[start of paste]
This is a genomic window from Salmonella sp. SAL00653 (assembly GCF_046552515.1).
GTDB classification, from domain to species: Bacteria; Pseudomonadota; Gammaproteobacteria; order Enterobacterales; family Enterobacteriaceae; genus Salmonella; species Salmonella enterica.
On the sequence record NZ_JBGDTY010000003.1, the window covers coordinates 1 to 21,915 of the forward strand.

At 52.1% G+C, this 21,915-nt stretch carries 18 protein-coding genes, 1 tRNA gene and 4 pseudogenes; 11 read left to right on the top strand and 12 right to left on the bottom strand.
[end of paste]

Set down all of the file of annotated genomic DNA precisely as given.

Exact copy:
This is a genomic window from Salmonella sp. SAL00653 (assembly GCF_046552515.1).
GTDB classification, from domain to species: Bacteria; Pseudomonadota; Gammaproteobacteria; order Enterobacterales; family Enterobacteriaceae; genus Salmonella; species Salmonella enterica.
On the sequence record NZ_JBGDTY010000003.1, the window covers coordinates 1 to 21,915 of the forward strand.

At 52.1% G+C, this 21,915-nt stretch carries 18 protein-coding genes, 1 tRNA gene and 4 pseudogenes; 11 read left to right on the top strand and 12 right to left on the bottom strand.